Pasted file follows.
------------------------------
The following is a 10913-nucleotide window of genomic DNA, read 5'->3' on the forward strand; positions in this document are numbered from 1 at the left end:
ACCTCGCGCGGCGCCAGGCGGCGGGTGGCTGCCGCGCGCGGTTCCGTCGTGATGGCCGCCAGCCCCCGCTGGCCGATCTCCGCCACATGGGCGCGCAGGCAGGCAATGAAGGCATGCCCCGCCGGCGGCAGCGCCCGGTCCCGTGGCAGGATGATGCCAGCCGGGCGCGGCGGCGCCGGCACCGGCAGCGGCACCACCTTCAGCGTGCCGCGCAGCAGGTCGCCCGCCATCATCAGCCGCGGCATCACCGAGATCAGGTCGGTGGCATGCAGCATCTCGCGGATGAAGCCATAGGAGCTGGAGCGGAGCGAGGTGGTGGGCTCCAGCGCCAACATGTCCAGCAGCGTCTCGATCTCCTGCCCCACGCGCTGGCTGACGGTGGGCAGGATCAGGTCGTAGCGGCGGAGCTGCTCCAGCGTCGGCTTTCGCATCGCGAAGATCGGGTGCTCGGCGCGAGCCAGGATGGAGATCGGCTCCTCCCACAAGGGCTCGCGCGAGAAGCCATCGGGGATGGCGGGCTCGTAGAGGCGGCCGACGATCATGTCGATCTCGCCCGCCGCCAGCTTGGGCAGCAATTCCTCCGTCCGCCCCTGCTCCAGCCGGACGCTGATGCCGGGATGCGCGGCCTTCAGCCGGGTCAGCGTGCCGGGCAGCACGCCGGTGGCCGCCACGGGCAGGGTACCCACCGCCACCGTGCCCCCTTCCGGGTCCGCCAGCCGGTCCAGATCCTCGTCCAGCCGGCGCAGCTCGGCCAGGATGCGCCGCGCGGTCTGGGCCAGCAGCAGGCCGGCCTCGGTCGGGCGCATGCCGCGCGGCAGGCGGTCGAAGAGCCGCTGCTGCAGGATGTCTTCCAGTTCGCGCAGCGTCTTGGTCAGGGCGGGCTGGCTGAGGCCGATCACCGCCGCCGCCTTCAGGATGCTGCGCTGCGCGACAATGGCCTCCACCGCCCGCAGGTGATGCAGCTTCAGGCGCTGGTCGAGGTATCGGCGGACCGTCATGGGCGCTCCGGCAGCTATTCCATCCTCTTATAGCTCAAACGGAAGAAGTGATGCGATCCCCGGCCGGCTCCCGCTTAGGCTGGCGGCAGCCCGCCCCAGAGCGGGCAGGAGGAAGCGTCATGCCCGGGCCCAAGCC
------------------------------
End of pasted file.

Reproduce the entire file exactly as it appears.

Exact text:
The following is a 10913-nucleotide window of genomic DNA, read 5'->3' on the forward strand; positions in this document are numbered from 1 at the left end:
ACCTCGCGCGGCGCCAGGCGGCGGGTGGCTGCCGCGCGCGGTTCCGTCGTGATGGCCGCCAGCCCCCGCTGGCCGATCTCCGCCACATGGGCGCGCAGGCAGGCAATGAAGGCATGCCCCGCCGGCGGCAGCGCCCGGTCCCGTGGCAGGATGATGCCAGCCGGGCGCGGCGGCGCCGGCACCGGCAGCGGCACCACCTTCAGCGTGCCGCGCAGCAGGTCGCCCGCCATCATCAGCCGCGGCATCACCGAGATCAGGTCGGTGGCATGCAGCATCTCGCGGATGAAGCCATAGGAGCTGGAGCGGAGCGAGGTGGTGGGCTCCAGCGCCAACATGTCCAGCAGCGTCTCGATCTCCTGCCCCACGCGCTGGCTGACGGTGGGCAGGATCAGGTCGTAGCGGCGGAGCTGCTCCAGCGTCGGCTTTCGCATCGCGAAGATCGGGTGCTCGGCGCGAGCCAGGATGGAGATCGGCTCCTCCCACAAGGGCTCGCGCGAGAAGCCATCGGGGATGGCGGGCTCGTAGAGGCGGCCGACGATCATGTCGATCTCGCCCGCCGCCAGCTTGGGCAGCAATTCCTCCGTCCGCCCCTGCTCCAGCCGGACGCTGATGCCGGGATGCGCGGCCTTCAGCCGGGTCAGCGTGCCGGGCAGCACGCCGGTGGCCGCCACGGGCAGGGTACCCACCGCCACCGTGCCCCCTTCCGGGTCCGCCAGCCGGTCCAGATCCTCGTCCAGCCGGCGCAGCTCGGCCAGGATGCGCCGCGCGGTCTGGGCCAGCAGCAGGCCGGCCTCGGTCGGGCGCATGCCGCGCGGCAGGCGGTCGAAGAGCCGCTGCTGCAGGATGTCTTCCAGTTCGCGCAGCGTCTTGGTCAGGGCGGGCTGGCTGAGGCCGATCACCGCCGCCGCCTTCAGGATGCTGCGCTGCGCGACAATGGCCTCCACCGCCCGCAGGTGATGCAGCTTCAGGCGCTGGTCGAGGTATCGGCGGACCGTCATGGGCGCTCCGGCAGCTATTCCATCCTCTTATAGCTCAAACGGAAGAAGTGATGCGATCCCCGGCCGGCTCCCGCTTAGGCTGGCGGCAGCCCGCCCCAGAGCGGGCAGGAGGAAGCGTCATGCCCGGGCCCAAGCC